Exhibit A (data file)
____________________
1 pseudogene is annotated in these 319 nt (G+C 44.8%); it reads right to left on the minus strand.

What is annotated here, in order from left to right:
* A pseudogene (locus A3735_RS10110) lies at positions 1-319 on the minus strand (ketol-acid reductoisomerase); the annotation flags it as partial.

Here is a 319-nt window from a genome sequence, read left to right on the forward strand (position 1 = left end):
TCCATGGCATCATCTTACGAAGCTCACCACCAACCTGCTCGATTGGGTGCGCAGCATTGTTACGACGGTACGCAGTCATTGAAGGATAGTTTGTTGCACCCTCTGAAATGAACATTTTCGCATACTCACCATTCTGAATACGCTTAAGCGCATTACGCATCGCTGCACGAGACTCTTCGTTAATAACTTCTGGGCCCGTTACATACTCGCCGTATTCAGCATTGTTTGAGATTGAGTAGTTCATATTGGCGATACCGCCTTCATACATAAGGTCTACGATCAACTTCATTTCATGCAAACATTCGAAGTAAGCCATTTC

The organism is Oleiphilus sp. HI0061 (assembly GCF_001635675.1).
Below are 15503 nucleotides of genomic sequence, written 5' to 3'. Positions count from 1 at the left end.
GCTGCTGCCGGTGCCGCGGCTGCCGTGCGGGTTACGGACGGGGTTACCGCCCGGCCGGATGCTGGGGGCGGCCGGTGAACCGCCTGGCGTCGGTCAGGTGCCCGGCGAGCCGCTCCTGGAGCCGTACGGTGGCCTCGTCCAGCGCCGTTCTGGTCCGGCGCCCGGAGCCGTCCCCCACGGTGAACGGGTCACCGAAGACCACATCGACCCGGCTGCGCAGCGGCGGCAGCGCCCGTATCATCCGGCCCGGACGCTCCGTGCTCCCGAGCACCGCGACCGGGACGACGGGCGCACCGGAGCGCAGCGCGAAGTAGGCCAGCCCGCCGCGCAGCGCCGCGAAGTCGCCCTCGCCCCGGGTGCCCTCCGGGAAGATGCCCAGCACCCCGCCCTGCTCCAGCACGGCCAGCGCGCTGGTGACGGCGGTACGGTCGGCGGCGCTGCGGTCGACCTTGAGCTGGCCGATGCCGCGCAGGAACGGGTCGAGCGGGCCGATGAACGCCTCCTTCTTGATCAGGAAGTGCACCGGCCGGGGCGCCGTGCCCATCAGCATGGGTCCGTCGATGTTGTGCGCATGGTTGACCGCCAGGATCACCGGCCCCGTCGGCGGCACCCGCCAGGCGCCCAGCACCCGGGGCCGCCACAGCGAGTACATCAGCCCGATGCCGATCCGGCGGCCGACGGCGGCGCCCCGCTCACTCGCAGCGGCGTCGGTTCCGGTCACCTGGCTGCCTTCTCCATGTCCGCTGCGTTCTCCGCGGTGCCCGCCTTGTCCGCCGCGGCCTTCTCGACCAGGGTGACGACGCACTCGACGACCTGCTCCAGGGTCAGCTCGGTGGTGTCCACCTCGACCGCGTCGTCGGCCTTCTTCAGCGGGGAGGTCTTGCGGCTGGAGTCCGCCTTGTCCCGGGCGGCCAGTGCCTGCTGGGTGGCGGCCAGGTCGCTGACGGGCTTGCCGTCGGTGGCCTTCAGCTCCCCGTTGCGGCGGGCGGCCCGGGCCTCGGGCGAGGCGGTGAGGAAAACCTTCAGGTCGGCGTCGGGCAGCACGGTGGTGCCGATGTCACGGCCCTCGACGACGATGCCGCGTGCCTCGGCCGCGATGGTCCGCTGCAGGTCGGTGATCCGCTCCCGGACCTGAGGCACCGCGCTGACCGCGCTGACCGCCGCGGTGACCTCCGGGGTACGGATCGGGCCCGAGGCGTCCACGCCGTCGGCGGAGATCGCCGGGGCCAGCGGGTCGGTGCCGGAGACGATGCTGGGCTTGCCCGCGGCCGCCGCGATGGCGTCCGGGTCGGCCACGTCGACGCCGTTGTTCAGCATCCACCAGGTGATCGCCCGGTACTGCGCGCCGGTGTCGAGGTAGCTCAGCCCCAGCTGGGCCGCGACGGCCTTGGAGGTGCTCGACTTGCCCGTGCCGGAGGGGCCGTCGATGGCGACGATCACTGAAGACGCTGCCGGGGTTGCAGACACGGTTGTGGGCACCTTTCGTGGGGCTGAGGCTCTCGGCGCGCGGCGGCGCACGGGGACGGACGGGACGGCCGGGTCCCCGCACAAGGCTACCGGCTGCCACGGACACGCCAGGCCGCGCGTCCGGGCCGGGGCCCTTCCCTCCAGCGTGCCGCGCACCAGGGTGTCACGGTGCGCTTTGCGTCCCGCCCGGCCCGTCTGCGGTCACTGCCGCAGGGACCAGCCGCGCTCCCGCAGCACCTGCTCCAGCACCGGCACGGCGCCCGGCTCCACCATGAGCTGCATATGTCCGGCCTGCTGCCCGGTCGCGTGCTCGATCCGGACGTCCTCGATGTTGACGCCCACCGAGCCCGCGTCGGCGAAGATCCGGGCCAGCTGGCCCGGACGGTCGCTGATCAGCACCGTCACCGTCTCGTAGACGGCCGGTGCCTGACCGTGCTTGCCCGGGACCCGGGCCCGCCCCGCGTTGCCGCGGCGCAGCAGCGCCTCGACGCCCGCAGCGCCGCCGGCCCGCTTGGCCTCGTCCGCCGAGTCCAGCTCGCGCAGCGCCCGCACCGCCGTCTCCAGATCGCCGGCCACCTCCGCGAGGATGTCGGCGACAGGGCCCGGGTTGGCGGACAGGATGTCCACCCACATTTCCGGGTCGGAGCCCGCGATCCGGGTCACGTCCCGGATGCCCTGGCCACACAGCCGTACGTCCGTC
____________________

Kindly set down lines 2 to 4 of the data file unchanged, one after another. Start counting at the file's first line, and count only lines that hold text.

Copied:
What is annotated here, in order from left to right:
* A pseudogene (locus A3735_RS10110) lies at positions 1-319 on the minus strand (ketol-acid reductoisomerase); the annotation flags it as partial.

Here is a 319-nt window from a genome sequence, read left to right on the forward strand (position 1 = left end):